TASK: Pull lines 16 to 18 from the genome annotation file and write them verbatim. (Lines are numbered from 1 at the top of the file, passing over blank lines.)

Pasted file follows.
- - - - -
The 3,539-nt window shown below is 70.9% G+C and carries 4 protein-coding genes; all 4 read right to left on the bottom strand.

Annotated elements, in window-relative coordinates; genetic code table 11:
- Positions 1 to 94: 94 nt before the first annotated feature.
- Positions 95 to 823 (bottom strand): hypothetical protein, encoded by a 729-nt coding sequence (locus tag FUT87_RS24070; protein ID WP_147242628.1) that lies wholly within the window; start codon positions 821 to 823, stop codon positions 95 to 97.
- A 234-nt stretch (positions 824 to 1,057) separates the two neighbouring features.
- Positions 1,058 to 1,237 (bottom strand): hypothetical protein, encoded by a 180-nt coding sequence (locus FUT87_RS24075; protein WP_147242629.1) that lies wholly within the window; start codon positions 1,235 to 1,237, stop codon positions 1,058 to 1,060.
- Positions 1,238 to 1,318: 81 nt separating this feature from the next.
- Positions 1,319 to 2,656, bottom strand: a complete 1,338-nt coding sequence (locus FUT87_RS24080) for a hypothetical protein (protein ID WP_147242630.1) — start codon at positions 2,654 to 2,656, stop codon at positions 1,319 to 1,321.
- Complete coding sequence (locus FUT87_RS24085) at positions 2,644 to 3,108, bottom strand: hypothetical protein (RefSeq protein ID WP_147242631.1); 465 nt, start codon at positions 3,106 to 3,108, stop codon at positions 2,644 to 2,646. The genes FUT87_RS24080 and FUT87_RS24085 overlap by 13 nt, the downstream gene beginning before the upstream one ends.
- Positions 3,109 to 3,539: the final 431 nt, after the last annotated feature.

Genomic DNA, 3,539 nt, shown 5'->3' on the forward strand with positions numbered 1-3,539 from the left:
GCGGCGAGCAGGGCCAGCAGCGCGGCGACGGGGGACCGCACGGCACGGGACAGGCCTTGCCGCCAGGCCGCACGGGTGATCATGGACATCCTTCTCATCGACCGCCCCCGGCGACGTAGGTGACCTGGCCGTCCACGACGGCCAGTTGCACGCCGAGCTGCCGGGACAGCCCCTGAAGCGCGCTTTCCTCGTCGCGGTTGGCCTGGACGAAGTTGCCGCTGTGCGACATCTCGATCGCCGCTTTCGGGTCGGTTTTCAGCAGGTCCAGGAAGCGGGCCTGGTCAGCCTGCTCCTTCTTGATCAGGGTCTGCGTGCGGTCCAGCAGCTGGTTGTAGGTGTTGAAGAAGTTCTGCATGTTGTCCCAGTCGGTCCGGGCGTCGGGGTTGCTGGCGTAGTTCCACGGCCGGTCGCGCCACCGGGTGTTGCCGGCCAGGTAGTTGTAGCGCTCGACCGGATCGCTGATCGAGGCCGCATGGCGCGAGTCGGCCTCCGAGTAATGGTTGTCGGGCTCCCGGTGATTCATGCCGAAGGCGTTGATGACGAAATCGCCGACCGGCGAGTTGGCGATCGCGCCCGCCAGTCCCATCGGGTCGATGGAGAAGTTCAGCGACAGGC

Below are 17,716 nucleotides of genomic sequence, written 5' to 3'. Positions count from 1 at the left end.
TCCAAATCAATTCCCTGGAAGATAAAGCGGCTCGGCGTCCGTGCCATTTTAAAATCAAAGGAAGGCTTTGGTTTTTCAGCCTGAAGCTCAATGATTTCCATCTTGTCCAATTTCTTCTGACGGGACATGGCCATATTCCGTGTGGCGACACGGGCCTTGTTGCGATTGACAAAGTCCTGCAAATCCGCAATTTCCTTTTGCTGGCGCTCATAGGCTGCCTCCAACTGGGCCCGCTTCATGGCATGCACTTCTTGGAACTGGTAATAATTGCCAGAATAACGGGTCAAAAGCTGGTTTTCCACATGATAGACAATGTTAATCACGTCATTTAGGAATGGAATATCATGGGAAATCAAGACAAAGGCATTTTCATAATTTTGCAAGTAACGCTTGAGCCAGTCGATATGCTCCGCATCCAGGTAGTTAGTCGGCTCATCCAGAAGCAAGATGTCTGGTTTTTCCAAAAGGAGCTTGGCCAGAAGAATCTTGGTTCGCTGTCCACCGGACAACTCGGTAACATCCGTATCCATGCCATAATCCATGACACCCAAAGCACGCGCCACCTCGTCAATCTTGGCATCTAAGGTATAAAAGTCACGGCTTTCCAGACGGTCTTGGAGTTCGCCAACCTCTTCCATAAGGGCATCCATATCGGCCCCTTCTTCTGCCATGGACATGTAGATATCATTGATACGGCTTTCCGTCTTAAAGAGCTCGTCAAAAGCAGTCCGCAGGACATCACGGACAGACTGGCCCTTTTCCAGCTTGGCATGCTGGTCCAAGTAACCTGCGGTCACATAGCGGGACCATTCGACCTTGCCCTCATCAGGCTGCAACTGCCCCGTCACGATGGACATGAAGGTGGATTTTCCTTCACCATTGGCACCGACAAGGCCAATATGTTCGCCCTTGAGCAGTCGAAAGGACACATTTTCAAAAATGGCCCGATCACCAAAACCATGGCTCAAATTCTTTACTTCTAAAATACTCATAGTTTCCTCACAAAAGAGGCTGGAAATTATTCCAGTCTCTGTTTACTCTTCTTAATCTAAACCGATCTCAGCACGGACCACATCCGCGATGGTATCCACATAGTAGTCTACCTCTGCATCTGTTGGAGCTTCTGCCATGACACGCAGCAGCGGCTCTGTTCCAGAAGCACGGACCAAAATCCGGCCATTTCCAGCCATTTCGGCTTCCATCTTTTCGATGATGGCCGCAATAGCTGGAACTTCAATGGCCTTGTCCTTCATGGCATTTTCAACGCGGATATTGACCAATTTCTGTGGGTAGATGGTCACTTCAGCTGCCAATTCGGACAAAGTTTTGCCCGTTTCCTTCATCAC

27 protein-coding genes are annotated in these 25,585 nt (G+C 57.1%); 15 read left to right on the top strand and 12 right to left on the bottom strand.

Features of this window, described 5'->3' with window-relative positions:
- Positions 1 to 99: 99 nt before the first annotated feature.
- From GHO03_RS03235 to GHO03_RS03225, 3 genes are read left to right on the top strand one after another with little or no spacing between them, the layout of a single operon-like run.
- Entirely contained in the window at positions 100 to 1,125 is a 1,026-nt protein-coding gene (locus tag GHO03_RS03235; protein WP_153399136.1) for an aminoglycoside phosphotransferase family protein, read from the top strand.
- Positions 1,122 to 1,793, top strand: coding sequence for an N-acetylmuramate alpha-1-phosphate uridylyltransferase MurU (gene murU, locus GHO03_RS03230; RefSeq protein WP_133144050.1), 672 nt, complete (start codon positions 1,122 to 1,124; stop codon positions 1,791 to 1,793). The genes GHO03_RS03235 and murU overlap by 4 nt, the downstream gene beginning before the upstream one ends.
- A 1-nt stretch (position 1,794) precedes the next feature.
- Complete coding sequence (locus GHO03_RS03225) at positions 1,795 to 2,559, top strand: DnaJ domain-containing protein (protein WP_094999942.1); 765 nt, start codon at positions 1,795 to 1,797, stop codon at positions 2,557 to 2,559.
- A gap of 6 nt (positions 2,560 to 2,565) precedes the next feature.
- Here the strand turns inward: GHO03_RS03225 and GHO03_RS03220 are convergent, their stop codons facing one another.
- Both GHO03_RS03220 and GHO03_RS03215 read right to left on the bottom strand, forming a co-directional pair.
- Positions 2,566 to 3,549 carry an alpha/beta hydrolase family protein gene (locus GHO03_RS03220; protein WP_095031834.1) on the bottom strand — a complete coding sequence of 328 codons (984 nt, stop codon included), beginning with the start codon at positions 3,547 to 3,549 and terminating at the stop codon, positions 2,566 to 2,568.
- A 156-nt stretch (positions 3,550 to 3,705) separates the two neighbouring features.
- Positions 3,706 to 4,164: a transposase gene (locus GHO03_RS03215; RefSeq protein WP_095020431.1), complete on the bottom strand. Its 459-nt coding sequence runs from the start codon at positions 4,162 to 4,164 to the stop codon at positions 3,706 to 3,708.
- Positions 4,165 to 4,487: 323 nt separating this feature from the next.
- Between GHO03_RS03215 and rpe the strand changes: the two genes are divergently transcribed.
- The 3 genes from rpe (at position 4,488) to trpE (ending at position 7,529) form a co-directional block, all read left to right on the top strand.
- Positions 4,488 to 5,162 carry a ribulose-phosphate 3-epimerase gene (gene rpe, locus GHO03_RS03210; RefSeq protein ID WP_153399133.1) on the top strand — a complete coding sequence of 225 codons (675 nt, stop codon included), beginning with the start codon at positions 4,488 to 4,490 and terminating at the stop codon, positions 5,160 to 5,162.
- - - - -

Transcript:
Features of this window, described 5'->3' with window-relative positions:
- Positions 1 to 99: 99 nt before the first annotated feature.
- From GHO03_RS03235 to GHO03_RS03225, 3 genes are read left to right on the top strand one after another with little or no spacing between them, the layout of a single operon-like run.